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Human Foragers: Searchers by Nature and Experience:

Human Foragers: Searchers by Nature and Experience: Diverse studies of human foraging have revealed behavioral strategies that may have evolved as adaptations for foraging. Here, we used an outdoor experimental search task to explore the effect of three sources of information on participants’ performance: (i) information obtained directly from performing a search, (ii) information obtained prior to testing in the form of a distilled snippet of knowledge intended to experimentally simulate information acquired culturally about the environment, and (iii) information obtained from experience of foraging for natural resources for economic gain. We found that (i) immediate searching experience improved performance from the beginning to the end of the short, 2-min task, (ii) information priming improved performance notably from the very beginning of the task, and (iii) natural resource foraging experience improved performance to a lesser extent. Our results highlight the role of culturally transmitted information as well as the presence of mechanisms to rapidly integrate and implement new information into searching choices, which ultimately influence performance in a foraging task. http://www.deepdyve.com/assets/images/DeepDyve-Logo-lg.png Evolutionary Psychology SAGE

Human Foragers: Searchers by Nature and Experience:

Human Foragers: Searchers by Nature and Experience:

Evolutionary Psychology , Volume 17 (2): 1 – Apr 22, 2019

Abstract

Diverse studies of human foraging have revealed behavioral strategies that may have evolved as adaptations for foraging. Here, we used an outdoor experimental search task to explore the effect of three sources of information on participants’ performance: (i) information obtained directly from performing a search, (ii) information obtained prior to testing in the form of a distilled snippet of knowledge intended to experimentally simulate information acquired culturally about the environment, and (iii) information obtained from experience of foraging for natural resources for economic gain. We found that (i) immediate searching experience improved performance from the beginning to the end of the short, 2-min task, (ii) information priming improved performance notably from the very beginning of the task, and (iii) natural resource foraging experience improved performance to a lesser extent. Our results highlight the role of culturally transmitted information as well as the presence of mechanisms to rapidly integrate and implement new information into searching choices, which ultimately influence performance in a foraging task.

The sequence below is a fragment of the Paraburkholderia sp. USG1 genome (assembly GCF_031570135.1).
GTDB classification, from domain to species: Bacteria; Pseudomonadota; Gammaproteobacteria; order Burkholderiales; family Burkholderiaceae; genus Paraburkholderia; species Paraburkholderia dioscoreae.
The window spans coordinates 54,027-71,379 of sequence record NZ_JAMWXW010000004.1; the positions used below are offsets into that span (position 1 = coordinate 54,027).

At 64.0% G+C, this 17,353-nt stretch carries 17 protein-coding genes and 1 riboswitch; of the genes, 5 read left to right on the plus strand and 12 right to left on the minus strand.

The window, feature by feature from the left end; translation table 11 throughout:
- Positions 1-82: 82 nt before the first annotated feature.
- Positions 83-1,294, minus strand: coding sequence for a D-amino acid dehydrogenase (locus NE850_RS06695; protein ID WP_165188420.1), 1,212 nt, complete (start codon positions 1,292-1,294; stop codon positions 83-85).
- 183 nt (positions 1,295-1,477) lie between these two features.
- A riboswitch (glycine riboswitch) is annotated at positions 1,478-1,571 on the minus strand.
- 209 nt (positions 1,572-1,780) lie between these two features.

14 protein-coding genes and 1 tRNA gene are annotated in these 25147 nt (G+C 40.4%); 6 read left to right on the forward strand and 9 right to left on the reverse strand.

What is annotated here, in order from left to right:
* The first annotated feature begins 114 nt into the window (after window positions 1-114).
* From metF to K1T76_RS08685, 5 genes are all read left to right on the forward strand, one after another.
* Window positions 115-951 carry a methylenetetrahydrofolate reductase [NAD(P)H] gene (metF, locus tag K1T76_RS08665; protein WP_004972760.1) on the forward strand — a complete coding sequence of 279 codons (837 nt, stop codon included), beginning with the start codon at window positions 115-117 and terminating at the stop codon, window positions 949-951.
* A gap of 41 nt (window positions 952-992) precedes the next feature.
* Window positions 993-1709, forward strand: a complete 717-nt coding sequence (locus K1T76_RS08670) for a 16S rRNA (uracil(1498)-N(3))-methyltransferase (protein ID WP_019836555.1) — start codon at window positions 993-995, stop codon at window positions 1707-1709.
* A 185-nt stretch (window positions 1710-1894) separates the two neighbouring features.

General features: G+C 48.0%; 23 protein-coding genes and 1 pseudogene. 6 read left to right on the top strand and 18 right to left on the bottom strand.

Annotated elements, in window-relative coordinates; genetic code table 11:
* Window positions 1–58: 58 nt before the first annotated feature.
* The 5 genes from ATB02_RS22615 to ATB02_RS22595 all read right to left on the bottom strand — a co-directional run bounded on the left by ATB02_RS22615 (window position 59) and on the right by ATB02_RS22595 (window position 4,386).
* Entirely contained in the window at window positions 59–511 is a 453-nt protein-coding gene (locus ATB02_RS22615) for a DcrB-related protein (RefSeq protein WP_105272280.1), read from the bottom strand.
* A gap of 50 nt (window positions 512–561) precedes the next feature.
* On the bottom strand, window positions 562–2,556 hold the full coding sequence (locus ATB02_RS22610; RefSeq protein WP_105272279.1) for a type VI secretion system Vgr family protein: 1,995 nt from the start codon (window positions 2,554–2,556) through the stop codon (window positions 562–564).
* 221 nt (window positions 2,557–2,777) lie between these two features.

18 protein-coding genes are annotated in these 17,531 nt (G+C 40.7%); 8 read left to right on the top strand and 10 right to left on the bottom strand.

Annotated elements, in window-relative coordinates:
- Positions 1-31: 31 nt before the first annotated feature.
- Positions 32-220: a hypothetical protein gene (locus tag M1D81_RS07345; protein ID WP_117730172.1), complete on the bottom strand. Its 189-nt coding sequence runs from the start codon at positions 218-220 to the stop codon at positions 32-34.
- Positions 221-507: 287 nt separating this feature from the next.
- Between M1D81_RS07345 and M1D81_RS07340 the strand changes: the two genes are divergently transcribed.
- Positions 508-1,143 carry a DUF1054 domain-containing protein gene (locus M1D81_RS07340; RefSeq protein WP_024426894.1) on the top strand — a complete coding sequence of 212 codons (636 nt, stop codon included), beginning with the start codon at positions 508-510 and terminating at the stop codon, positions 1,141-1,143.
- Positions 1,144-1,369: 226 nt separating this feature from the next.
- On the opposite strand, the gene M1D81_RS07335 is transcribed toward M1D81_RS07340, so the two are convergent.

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Publisher
SAGE
Copyright
Copyright © 2022 by SAGE Publications Inc., unless otherwise noted. Manuscript content on this site is licensed under Creative Commons Licenses
ISSN
1474-7049
eISSN
1474-7049
DOI
10.1177/1474704919839729
Publisher site
See Article on Publisher Site

Abstract

Diverse studies of human foraging have revealed behavioral strategies that may have evolved as adaptations for foraging. Here, we used an outdoor experimental search task to explore the effect of three sources of information on participants’ performance: (i) information obtained directly from performing a search, (ii) information obtained prior to testing in the form of a distilled snippet of knowledge intended to experimentally simulate information acquired culturally about the environment, and (iii) information obtained from experience of foraging for natural resources for economic gain. We found that (i) immediate searching experience improved performance from the beginning to the end of the short, 2-min task, (ii) information priming improved performance notably from the very beginning of the task, and (iii) natural resource foraging experience improved performance to a lesser extent. Our results highlight the role of culturally transmitted information as well as the presence of mechanisms to rapidly integrate and implement new information into searching choices, which ultimately influence performance in a foraging task.

Journal

Evolutionary PsychologySAGE

Published: Apr 22, 2019

Keywords: cultural transmission; information acquisition; large-scale tests; foraging experience; searching behavior

References